Marci’s Medicare Answers: August 2014
I have Original Medicare. What requirements do I have to meet in order for Medicare to cover home health care?
Medicare will pay for home health care if you meet all of the following requirements:
- You must be homebound. Medicare considers you to be homebound if you need the help of another person or special equipment to leave your home or your doctor believes that leaving your home would be harmful to your health. In addition, it must be difficult for you to leave your home.
- You must need skilled nursing care on an intermittent basis or skilled therapy services. This means that you must need care as a little as once every 60 days to as much as once a day for three weeks. Note that skilled care is care that can only be safely administered by a licensed nurse or therapist. Also note that you will not qualify for Medicare coverage of home health care if you only need occupational therapy.
- You must have a face-to-face visit with a health care professional within 90 days of starting to receive home health care or 30 days after you have started to receive care. Your doctor must sign a home health certification, verifying that you have had this visit and that you qualify for home care because you are homebound and need skilled care.
- You must receive certified care from a Medicare-certified home health agency (HHA).
Keep in mind that your doctor will need to approve your plan of care every 60 days. As long as you continue to meet Medicare coverage rules, Medicare should continue to cover your home health care. If you have Original Medicare, the traditional Medicare program administered directly through the federal government, and you have questions about Medicare coverage of home health care, you can contact 800-MEDICARE or go online and visit www.medicare.gov.
My local senior center recently provided some of us with a presentation on Medicare fraud and abuse. What can I do help prevent Medicare fraud and abuse?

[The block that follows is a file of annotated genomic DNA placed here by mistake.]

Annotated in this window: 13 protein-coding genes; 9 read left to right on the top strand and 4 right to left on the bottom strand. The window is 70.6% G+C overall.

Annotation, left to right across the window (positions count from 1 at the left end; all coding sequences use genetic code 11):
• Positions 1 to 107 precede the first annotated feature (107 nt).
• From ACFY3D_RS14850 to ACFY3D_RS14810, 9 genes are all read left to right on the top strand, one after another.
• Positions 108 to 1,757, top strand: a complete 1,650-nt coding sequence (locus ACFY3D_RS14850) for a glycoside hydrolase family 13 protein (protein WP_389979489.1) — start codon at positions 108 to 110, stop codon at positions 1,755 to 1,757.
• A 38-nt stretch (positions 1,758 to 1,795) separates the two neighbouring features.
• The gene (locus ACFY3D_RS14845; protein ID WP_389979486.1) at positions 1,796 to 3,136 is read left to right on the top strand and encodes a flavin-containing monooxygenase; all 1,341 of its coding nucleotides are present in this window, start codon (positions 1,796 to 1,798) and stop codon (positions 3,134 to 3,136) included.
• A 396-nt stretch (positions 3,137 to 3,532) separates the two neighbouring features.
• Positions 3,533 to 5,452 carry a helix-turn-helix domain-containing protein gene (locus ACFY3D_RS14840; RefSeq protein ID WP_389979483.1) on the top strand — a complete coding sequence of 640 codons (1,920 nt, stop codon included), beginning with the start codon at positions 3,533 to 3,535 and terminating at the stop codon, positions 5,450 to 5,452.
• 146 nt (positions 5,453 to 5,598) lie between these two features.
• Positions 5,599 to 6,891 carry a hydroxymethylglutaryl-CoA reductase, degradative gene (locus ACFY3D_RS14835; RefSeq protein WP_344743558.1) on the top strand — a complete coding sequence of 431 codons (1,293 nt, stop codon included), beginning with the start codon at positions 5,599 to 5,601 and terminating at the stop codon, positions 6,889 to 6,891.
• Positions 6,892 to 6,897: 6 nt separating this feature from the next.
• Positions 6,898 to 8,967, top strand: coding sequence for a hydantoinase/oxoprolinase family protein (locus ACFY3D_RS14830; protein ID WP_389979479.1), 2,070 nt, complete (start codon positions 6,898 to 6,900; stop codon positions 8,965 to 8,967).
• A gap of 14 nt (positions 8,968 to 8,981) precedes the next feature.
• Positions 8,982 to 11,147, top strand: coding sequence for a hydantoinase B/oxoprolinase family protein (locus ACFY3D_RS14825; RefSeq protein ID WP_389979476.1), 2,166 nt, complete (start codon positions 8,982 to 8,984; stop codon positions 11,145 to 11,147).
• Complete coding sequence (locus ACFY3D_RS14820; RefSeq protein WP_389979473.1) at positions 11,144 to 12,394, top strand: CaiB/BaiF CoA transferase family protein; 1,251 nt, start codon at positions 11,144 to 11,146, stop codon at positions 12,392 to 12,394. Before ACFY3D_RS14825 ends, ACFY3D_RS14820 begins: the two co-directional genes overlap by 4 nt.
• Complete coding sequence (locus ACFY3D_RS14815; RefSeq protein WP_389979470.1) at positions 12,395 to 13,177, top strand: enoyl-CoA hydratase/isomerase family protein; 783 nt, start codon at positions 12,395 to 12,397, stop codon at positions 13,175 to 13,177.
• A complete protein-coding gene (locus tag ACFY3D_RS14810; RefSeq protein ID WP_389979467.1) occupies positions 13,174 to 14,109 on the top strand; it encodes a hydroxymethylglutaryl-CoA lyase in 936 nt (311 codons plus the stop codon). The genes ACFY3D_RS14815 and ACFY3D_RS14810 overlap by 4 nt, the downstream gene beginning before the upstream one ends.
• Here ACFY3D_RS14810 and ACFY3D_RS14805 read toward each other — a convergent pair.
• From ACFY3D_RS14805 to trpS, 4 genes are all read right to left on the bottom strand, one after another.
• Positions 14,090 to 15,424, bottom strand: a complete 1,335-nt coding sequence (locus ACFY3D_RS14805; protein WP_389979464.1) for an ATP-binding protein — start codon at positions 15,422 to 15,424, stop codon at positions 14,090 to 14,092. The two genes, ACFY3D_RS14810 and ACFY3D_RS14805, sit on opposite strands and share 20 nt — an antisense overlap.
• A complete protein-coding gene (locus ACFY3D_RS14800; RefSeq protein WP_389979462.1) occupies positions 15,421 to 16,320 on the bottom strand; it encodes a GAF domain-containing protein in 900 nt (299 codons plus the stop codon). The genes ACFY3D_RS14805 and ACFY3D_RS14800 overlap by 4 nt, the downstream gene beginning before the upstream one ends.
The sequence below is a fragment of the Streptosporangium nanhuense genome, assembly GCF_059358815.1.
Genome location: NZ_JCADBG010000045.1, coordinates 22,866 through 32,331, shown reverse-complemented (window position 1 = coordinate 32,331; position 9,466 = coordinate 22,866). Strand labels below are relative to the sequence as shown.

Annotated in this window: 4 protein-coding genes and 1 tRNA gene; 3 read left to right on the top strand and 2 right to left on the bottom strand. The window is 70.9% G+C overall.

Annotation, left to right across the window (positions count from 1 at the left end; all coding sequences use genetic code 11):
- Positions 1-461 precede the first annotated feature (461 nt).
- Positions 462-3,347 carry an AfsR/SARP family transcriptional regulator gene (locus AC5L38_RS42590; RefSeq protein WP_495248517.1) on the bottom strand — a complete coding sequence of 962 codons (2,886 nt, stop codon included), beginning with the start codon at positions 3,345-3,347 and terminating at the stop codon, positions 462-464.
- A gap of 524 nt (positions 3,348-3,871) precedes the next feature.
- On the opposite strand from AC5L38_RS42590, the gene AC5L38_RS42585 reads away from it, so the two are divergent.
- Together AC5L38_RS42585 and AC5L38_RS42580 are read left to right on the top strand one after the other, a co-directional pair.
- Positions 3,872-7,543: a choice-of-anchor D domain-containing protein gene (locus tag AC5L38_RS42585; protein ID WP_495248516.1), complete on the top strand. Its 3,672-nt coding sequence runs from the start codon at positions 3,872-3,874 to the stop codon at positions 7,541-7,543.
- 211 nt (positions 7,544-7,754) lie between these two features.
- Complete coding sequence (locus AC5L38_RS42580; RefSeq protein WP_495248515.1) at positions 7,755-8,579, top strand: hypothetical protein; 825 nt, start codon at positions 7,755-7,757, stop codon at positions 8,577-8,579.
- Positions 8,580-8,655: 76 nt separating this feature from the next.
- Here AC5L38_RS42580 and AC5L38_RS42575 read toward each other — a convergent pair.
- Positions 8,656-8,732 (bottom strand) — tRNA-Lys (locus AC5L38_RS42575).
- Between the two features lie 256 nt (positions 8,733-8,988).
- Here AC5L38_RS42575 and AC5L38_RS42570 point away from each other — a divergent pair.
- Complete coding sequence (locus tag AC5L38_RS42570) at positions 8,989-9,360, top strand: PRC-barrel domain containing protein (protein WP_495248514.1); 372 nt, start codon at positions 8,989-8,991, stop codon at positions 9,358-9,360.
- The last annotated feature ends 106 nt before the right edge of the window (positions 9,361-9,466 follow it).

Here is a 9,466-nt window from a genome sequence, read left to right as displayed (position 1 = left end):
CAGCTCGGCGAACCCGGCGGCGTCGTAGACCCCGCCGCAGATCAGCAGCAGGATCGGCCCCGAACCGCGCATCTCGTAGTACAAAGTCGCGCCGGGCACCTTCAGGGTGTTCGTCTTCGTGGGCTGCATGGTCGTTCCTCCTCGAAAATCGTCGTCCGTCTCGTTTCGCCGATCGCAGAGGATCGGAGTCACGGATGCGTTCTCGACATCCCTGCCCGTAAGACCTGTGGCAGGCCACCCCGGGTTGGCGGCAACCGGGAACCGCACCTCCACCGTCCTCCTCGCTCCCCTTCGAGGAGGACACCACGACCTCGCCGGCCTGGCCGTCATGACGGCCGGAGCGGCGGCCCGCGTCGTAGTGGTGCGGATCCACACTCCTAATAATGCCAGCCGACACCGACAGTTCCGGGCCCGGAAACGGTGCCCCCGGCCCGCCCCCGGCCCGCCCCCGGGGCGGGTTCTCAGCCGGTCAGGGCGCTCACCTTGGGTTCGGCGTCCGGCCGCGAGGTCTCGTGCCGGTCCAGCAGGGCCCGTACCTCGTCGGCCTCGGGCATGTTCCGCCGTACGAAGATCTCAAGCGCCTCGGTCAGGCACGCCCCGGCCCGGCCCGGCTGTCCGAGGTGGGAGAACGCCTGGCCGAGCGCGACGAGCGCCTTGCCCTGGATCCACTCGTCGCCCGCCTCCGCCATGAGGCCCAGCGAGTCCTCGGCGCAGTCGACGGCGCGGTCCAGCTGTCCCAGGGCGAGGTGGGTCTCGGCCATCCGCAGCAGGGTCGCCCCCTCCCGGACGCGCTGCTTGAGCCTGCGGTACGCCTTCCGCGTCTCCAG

Medicare fraud occurs when health care providers bill Medicare for health care services you never received. Medicare abuse occurs when health care providers do not follow good medical practices, leading to unnecessary Medicare costs and improper payments made to providers. Medicare fraud, waste and abuse cost the federal government millions of dollars each year.
It is important for people with Medicare, caregivers and professionals to be on the lookout for Medicare fraud, waste and abuse. There are several things you can do to help prevent Medicare fraud:
- Protect your Medicare number and Social Security number. Only give this information out to health care providers and individuals you trust.
- Do not share your medical information with people who are not health care professionals and people you do not know.
- Know what health care services are covered by Medicare. If you get your Medicare benefits through Original Medicare, the traditional Medicare program administered directly through the federal government, you can contact 800-MEDICARE or go online and visit www.medicare.gov to learn more about what health care services Medicare will cover. If you get your Medicare benefits through a Medicare Advantage plan, also known as a Medicare private health plan, you should contact your plan directly to learn more about your plan benefits.
- Be wary of health care providers who promise you that Medicare will pay for treatments that are not medically necessary. In general, Medicare only covers care that is considered to be medically necessary.
- Don’t accept services you feel you don’t need. Be wary of health care providers who try to pressure or scare you into getting tests, exams or expensive procedures that you feel are not medically necessary.